Most Americans have never heard of Milton Friedman, two-time winner of the Nobel Prize in economics. They have, however, heard the simple phrase he coined: "There's no such thing as a free lunch." But despite Mr. Friedman's sage warning, every year millions of savvy Americans get tricked out of their hard-earned cash by offers that are just too good to be true. And yes, though we'd like to believe that marketing professionals must surely be clever enough to avoid these traps, there are plenty of successful 'free lunch' scams that target marketers every year.
Here's a list of ten 'marketing opportunities' that you might encounter which merit a closer look before going forward.
1. Bargain Basement Advertising
Now and then I'll get a call from a company offering me online advertising at 80-90% below standard rates. Upon further review, these offers always turn out to be complete scams. For example, one company offered me 100,000 'ad impressions' which in fact turned out to be annoying pop-up ads. Another promised a very low CPM (cost per thousand impressions), but when I looked at the webpage where my ad would show up, I realized that I would be one of about 20 advertisers fighting for the user's attention.
2. Sponsored by the Number Zero
Law firms are often bombarded by opportunities to sponsor conferences, seminars, or community events. Don't get me wrong, many of these events will create great branding for your firm and bring in new clients. But caveat emptor, ask a few questions before you buy. How many other sponsors are there (a few or hundreds)? How many people have registered for the event? Is the organizer a reputable company? How targeted to your firm's focus is this event?
3. The 'Other' Yellow Pages
Even though we at FindLaw believe that online marketing is far and away the most effective way to market your law firm, there are still a lot of attorneys who rely on the yellow pages for new clients. But what exactly are the yellow pages? I've received ad proposals from three or four different companies calling themselves 'the yellow pages.' One turned out to be a 'national yellow pages' (it was unclear how and to whom it was distributed), and another was a start-up yellow pages looking to compete with an established local player. The bottom line: the yellow pages aren't always, well, the actual yellow pages.
4. Printing Problems
When shopping around for a printing company for your brochures, you may run into companies that will cut corners and pass the 'savings' onto you. As a result, that beautiful brochure you envisioned will not turn out the way you planned, and it may be a lot more expensive to boot. A few key questions to ask first: What quality paper are they using? Is 'finishing' included? Are there hidden charges for 'set-up,' 'handling,' or 'pre-press checks'?
5. Paltry Public Relations
Hiring a public relations firm? Your costs may not end with the monthly retainer. Check for fees per press release, for news clippings, or for travel and communication expenses. To avoid unexpectedly large monthly bills, make sure the retainer clearly outlines the precise services, personnel, and expenses that are included.
This scam isn't very relevant to law firms, but I find it interesting enough to share with you. I've received several calls from "news programs" telling me that they are very interested in doing a segment on a legal website, and that FindLaw is 'one of several companies' they are considering. This news story, they continue, will be shown on all domestic flights on a major airline for an entire month. The catch: to qualify for coverage, FindLaw has to pay production costs, which generally run around $40,000. Just think how profitable the local news could be if they charged people every time they ran a story on them!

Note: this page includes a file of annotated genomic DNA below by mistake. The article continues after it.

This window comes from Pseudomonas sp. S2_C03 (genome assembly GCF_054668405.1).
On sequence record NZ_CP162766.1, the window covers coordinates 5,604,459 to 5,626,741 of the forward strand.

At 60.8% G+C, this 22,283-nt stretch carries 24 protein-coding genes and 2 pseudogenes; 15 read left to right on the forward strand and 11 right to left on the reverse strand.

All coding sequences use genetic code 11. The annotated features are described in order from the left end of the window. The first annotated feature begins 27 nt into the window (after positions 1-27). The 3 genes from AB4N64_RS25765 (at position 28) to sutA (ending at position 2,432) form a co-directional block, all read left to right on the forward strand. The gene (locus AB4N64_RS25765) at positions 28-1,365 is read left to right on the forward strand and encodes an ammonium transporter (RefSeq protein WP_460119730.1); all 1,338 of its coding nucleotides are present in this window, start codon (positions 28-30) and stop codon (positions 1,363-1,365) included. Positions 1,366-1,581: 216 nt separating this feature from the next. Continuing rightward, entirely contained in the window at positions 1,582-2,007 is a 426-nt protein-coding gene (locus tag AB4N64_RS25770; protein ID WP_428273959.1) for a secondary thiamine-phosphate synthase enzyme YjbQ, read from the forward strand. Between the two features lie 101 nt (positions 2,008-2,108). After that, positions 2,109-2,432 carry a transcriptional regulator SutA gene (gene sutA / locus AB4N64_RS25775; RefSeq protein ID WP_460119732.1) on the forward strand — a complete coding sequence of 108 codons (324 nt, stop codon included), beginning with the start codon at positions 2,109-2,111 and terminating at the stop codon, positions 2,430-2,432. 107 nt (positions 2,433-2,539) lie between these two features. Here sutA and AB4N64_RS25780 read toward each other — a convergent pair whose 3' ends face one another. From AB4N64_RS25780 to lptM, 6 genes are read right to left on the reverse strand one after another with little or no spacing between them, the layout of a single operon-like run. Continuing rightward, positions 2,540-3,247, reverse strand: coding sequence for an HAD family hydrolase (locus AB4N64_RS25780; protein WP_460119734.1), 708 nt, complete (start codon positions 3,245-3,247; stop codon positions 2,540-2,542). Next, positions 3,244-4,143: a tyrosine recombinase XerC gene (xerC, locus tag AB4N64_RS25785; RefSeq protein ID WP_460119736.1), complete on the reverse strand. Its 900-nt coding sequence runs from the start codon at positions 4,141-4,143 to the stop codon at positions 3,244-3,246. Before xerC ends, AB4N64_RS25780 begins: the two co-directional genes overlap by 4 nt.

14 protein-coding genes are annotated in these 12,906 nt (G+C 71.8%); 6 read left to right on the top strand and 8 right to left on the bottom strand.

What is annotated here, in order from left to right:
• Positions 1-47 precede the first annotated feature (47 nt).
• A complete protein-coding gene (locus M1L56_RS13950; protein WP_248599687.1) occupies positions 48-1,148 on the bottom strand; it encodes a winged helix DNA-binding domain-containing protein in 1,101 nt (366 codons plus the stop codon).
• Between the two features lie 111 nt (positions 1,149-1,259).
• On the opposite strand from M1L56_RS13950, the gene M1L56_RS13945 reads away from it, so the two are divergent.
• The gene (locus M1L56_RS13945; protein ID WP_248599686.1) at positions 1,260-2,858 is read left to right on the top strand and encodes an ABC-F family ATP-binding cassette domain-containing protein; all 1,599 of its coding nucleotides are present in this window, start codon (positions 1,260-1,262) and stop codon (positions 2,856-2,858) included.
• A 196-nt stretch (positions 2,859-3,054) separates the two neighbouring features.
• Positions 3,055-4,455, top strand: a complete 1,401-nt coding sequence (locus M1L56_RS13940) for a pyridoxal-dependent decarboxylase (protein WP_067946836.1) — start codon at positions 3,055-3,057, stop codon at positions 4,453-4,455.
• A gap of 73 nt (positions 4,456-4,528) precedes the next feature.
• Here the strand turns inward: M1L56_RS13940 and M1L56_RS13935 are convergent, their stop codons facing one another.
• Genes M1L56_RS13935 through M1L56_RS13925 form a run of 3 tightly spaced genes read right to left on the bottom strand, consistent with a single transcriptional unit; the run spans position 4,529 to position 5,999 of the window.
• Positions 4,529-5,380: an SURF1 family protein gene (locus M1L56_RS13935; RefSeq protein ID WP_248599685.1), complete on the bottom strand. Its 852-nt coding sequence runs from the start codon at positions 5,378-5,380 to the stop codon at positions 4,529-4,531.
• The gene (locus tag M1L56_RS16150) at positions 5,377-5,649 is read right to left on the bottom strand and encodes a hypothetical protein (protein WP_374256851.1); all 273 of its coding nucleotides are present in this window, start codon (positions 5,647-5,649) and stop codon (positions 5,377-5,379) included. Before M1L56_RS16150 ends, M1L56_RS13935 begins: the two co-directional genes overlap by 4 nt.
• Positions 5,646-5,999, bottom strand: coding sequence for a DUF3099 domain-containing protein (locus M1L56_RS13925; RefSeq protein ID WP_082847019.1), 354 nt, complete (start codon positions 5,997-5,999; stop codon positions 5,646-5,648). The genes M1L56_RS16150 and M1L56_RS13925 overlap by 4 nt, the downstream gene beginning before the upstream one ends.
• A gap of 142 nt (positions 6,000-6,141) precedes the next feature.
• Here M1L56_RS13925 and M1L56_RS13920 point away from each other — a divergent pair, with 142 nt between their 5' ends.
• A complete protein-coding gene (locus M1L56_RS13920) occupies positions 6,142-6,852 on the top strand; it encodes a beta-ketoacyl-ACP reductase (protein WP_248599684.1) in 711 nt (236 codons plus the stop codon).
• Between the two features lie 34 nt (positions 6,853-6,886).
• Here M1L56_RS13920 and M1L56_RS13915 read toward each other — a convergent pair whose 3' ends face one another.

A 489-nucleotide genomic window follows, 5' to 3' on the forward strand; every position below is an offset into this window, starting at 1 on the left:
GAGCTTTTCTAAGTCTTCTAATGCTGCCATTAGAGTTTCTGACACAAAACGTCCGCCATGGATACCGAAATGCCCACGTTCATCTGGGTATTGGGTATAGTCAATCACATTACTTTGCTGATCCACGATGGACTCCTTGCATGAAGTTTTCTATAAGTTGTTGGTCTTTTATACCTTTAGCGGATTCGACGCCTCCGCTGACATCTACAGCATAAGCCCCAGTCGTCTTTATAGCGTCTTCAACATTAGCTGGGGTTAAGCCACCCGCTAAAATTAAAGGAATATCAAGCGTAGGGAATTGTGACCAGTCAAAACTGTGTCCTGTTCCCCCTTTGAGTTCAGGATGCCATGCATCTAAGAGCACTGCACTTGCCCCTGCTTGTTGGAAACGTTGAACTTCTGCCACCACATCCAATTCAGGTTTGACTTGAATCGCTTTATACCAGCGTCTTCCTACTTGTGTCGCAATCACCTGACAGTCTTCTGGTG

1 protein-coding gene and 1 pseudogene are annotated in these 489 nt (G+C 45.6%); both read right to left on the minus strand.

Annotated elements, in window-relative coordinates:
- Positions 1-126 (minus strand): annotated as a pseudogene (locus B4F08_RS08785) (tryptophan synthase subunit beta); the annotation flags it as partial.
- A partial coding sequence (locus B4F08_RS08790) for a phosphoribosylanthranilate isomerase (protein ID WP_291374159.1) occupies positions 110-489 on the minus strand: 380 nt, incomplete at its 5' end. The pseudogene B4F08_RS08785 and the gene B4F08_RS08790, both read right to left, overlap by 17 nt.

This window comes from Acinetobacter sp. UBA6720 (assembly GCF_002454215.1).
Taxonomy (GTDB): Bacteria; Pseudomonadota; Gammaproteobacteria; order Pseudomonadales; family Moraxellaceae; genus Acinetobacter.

7. You've Won an Award!
This is, in my opinion, one of the cleverest scams out there. There are plenty of companies waiting to award your firm "best website" or "mark of excellence." All you need to do is pay several hundred dollars to have your site considered. In general, be cautious of any award that requires a significant application fee, or of a company that is too actively seeking nominees for their award.
8. New Kids on the Block
New businesses pop up all of the time. Some of these companies are well-run and destined for long-term success. Others last three to six months and disappear. Be wary of new businesses that offer products or services at far-below market price. I once purchased "CD-ROM business cards" from a start-up company at an unbelievably low price. The company went bankrupt about three months after they received my payment and, to date, I've never received those business cards.
9. (Not So) Free Trial Offers
A good salesperson will do anything to get you to try out a product. Sometimes, "anything" means a 30 or 60 day no-risk trial offer. But before you sign on for that trial, read the fine print (if you work in a law firm, I hope this is the standard M.O.). I once had someone offer me an advertising deal for $3,000 a month for one year, or alternatively, the first two months free with a one-year contract at $3,600 a month. In other words, the same contract.
10. The Free Website
Another good scam. I received a fax (first warning sign) from a 'university' in Florida asking if their students could design my company website as part of a class project. There was a nominal 'supplies' fee of a few thousand dollars. As I have said many times before, your website is one of your firm's most important marketing tools, and this is one area where you do not want to cut corners. In most instances, a 'free' or 'discount' Web site isn't going to give you a site that will do your firm justice. If you do need a website that will yield results, check out Law Firm Marketing Solutions from FindLaw.